In 2012 Unite took part in a European Union funded project aimed to provide trade unions in the finance sector with an improved enhanced appreciation of the impact on workers of employer responses to the crisis and an opportunity to develop a pan-European approach to social dialogue and collective bargaining. The full report can be found here in English, French and German. The executive summary is below the full report.
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Building trade union capacity for Social Dialogue through the provision and analysis of change within the European Finance Sector
This project aimed to provide trade unions in the finance sector with an improved enhanced appreciation of the impact on workers of employer responses to the crisis and an opportunity to develop a pan-European approach to social dialogue and collective bargaining. Although gaps still exist in the data collected and its geographical coverage, the research has identified a number of distinct strategies by employers with the sole objective of creating a more compliant and flexible workforce and, at the same time, replacing social dialogue and collective bargaining with the imposition of change through unilateral decision making. The following points represent the key findings of the research:
Increased labour flexibility
Employees are expected to demonstrate more loyalty, for example by working unpaid overtime, but at the same time employers have significantly more discretion to broaden the range of tasks their employees are expected to undertake.
Increase in stress
Finance workers are more frequently under greater pressure to meet targets, the levels of which were less likely to have been set through joint discussions. This view was shared by a number of questionnaire respondents, one of which remarked that “there is an even higher pressure [on workers] to achieve targets” and a “willingness of employers to dismiss for underperformance.”
Intensification of work
In their responses to the questionnaire, and through their participation in the debates at the conference, trade unions frequently made reference to the changes in work intensity and this was deemed particularly so since the onset of the crisis. Without doubt, according to union representatives, employers are today demanding more work from their workforce to be performed within the same working time.
Reduction in wages, bonuses and other benefits
As the crisis has evolved employers have sought to reduce costs and, given their relative size as a proportion of overall business expenditure, labour costs have been the focus of this process. Many workers have seen their wages fall or, for the more fortunate, frozen and this experience extends beyond the basic wage packet to other monetary benefits. Throughout the crisis the wages of the sector’s workforce have risen less than those for workers elsewhere, despite the sector’s healthy profits.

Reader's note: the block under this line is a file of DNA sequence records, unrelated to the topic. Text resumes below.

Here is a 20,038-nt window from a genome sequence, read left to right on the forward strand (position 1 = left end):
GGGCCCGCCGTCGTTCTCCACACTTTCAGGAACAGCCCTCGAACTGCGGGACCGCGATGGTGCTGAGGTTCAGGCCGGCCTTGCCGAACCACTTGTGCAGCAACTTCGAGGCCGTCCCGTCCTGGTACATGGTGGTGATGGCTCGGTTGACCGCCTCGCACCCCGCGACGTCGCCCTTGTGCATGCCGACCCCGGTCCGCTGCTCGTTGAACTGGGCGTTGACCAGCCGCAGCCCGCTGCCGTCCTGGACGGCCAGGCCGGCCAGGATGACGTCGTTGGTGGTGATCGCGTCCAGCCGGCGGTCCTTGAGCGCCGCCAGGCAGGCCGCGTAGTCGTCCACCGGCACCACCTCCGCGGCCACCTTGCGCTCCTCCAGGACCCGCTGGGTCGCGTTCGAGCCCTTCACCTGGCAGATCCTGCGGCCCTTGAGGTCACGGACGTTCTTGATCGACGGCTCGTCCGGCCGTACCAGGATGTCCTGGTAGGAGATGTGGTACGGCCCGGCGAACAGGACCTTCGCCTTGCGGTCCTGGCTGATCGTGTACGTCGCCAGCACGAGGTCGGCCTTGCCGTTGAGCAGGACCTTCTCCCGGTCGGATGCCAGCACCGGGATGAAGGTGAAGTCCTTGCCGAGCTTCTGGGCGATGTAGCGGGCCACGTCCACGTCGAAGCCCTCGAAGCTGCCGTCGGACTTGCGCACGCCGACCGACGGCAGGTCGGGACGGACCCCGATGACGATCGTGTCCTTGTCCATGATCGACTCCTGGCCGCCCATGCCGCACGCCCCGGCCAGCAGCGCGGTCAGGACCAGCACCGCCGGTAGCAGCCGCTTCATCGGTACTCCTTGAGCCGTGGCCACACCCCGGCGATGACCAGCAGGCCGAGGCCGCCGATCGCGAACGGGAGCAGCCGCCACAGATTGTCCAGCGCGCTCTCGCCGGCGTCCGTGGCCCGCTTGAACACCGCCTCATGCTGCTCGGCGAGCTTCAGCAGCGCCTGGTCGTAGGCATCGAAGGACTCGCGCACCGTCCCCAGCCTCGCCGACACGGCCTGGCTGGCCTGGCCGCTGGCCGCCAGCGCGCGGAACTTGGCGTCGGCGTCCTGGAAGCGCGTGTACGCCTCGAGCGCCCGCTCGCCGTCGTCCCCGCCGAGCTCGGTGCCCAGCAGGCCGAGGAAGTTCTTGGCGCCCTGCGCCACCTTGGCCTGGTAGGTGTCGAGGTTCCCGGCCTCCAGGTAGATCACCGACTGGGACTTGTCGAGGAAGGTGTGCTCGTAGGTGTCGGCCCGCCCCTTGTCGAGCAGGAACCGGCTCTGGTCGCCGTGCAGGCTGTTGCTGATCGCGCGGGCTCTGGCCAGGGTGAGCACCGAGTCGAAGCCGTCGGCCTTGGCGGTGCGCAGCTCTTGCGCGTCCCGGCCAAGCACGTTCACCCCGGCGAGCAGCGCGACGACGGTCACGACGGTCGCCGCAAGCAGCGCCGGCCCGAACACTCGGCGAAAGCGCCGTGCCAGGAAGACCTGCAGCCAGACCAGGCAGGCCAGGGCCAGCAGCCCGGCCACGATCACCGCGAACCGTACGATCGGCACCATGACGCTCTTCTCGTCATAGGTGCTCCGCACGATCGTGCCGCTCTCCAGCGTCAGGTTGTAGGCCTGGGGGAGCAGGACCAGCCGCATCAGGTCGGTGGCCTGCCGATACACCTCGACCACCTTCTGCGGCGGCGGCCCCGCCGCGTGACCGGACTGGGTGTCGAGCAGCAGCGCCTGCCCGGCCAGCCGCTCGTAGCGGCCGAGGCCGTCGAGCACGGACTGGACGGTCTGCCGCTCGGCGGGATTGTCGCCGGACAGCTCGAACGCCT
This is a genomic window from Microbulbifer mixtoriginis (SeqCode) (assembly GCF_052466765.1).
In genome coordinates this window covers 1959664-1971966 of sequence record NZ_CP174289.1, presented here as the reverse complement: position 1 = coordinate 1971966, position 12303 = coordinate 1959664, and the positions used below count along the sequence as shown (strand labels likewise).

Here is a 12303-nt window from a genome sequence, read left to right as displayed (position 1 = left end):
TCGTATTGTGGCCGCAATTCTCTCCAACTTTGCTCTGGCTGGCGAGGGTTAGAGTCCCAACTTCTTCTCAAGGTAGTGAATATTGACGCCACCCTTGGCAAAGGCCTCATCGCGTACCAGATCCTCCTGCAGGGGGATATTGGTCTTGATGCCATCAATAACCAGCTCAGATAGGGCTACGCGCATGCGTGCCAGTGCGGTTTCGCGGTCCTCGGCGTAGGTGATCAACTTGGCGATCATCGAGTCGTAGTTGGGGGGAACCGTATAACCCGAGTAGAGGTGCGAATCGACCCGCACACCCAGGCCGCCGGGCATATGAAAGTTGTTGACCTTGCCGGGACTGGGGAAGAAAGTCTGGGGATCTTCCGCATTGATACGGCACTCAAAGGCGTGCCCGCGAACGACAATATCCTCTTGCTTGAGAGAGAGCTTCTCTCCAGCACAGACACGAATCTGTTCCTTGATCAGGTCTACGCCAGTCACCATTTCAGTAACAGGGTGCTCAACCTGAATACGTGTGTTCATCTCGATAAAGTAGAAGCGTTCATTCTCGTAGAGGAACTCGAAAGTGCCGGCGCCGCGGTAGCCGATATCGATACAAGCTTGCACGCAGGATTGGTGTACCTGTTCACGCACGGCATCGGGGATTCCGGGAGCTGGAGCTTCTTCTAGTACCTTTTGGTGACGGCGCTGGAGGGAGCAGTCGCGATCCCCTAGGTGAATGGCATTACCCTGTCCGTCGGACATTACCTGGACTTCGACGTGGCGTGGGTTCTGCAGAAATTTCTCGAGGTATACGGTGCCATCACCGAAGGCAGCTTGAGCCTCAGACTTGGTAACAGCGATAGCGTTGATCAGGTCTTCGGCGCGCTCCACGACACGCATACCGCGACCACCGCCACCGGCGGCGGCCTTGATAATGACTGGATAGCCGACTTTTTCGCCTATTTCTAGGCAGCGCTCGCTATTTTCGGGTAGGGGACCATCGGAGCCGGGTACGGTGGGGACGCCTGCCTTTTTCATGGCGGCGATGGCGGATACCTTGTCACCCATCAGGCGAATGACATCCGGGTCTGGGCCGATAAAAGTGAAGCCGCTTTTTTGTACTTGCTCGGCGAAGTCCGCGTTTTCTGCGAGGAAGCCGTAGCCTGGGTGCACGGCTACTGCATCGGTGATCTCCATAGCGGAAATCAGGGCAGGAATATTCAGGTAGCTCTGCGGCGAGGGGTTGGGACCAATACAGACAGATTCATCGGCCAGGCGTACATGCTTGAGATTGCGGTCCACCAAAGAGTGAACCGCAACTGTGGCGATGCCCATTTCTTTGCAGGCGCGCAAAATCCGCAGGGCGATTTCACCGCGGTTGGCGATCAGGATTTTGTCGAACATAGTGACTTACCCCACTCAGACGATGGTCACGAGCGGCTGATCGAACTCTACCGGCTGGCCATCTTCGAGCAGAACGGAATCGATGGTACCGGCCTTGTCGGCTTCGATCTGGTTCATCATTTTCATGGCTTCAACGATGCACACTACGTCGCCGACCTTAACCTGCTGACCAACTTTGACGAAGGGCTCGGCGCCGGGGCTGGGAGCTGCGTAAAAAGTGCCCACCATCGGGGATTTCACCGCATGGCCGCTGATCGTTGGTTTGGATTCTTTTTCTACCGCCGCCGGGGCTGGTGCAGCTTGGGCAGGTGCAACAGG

Undermining Social Dialogue
Finance employers are constantly seeking to undermine social dialogue and collective bargaining by unilaterally determining new employment practices for their existing employees. Companies and employer organisations has become tougher when it comes to negotiations, and are using the fear of the crisis as a for lowering expectancies and, subsequently, salaries. Employee acquiescence, as a result of high levels of job insecurity, has ensured very little resistance from the workforce as employees fear for their jobs. The long term interests of the sector and its workforce can only be achieved within a framework of collective bargaining, which is why Unite and UNI Europa Finance are fully committed to preserving and strengthening collective bargaining structures throughout the finance industry in Europe.
National governments, or in some cases with the support of the Troika, have deliberately undermined collective bargaining and therefore have implicitly supported the attacks on workers by employers.
Creating an unsustainable finance sector
Finance companies, through their attempts to erode terms and conditions of employment are threatening long term sustainability of the sector, both in terms of its role as a provider of financial products and a chosen career for younger workers entering the labour market. The public’s perception of the sector is also being damaged by the retrenchment from rural areas of bank branches, which is having a negative effect on local communities by denying local banking services and its associated benefits.